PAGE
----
Category: Market Recap

Recap of recent news and events in the stock market

Market Recap: Diverging Signals Among Asset Classes

Well this is odd. The S&P hit all time highs again, but rates have plummeted in response to (i) the Fed lowering rates and (ii) fear and uncertainty over trade wars, real wars with Iran, and the broader economic cycle. With the uncertainty, and with interest rates moving lower, the dollar has weakened. With low rates and a weaker dollar, gold has moved higher.

In sum, all asset classes have moved higher. But that is very strange. When yields on treasuries move lower, it typically means the market is pricing in a recession. Gold also moves up considerably in response as investors want to hold an asset that will preserve value. We have to ask ourselves: Who is going to be left holding the bag here? Only one group can be right.

So let’s review the case buying treasuries / gold:

  • The economic cycle has been chugging along for 10 years now. A cycle will eventually happen (most last 5-7 years, but they can go on for 20+years). When we do hit a real recession, there will be a flight to quality which should boost treasuries and gold.
  • Treasuries and gold will also benefit because of central bank tools: They will likely have to slam rates to zero in order to stimulate the economy.
  • Slamming rates to nothing will likely devalue the dollar and cause gold to move higher. Other countries that have held dollars as a reserve will also shift some of that to gold if they feel the US is manipulating the currency.
  • If rates are zero, then it follows that the cost of holding gold (negative carry) won’t mean that much since you are earning zero on bonds anyway.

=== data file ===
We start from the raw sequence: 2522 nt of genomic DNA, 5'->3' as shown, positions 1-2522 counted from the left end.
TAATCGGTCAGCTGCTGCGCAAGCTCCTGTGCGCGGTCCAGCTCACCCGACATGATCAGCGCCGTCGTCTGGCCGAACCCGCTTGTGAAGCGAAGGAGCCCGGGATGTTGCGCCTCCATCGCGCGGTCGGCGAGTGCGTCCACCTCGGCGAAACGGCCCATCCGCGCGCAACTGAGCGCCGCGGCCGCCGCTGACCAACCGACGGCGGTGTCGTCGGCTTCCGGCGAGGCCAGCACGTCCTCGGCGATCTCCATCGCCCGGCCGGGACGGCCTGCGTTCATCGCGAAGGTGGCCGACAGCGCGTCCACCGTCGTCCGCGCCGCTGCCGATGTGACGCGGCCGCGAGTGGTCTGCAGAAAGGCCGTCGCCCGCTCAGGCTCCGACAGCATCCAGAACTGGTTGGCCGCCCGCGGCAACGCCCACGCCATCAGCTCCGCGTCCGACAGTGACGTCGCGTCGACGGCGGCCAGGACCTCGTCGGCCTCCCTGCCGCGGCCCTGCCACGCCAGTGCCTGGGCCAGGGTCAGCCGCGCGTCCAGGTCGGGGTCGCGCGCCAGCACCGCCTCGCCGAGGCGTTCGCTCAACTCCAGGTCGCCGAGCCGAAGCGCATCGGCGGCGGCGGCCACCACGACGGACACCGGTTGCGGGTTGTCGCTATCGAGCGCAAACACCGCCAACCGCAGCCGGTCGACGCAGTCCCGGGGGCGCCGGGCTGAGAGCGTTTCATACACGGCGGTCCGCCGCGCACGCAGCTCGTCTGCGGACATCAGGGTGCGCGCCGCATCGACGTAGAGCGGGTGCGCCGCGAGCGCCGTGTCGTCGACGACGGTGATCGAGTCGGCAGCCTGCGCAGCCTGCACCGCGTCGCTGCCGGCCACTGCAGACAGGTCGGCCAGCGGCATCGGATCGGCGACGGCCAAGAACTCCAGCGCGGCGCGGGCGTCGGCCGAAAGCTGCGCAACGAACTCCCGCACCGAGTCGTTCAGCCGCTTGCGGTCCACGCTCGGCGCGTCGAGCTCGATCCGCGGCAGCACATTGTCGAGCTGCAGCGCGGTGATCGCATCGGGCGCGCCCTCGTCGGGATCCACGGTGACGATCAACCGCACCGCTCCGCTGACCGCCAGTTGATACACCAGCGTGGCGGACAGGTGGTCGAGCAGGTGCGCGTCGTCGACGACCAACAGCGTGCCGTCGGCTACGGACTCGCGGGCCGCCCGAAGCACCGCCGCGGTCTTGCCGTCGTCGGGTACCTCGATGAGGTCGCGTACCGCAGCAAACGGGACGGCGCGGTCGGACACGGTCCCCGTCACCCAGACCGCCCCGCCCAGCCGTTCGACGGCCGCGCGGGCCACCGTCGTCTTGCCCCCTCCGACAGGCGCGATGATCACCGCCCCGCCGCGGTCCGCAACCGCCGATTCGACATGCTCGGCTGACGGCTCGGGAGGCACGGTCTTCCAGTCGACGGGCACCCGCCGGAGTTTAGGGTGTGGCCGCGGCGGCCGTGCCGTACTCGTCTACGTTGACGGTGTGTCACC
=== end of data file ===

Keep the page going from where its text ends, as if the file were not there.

However, all of the positives for treasuries and gold is negated if we do not enter a recession and instead the economy starts booming. It’s not hard to imagine if there is a trade deal with China, rates stay relatively low in the short-term and housing comes roaring back. In turn, the consumer feels good, the stock market is high, and the “wealth effect” permeates the economy.

That is essentially the bull case for stocks as well. While 18x 2019 EPS is somewhat elevated, 16.4x 2020 EPS is not too stretched. However, to get to that level, you need to believe earnings will grow 9.5% next year from 2019’s levels. Not terrible, but possibly a little high. It is much better than the previous expectation fo 13-15% growth just a few months ago.

So which case looks more likely to you? Because of the uncertainty, both options have advanced. It will be interesting to see how this plays out!

Should Investors be Baking in a Rate Cut from the Fed?

Although the market was a little shaky after the Fed spoke on Wednesday, the S&P500 ended the week flat-to-up thanks to Friday, May 3rd’s rebound.

According to the CME website, the odds of a rate cut (or the Fed lowering interest rates) are actually around 47% by Dec 2019 and move to above 50% by January 2020. Before the Fed meeting, the market was actually banking on the Fed lowering interest rates. Data showed a 65% chance of a rate cut in December from last week, April 26th.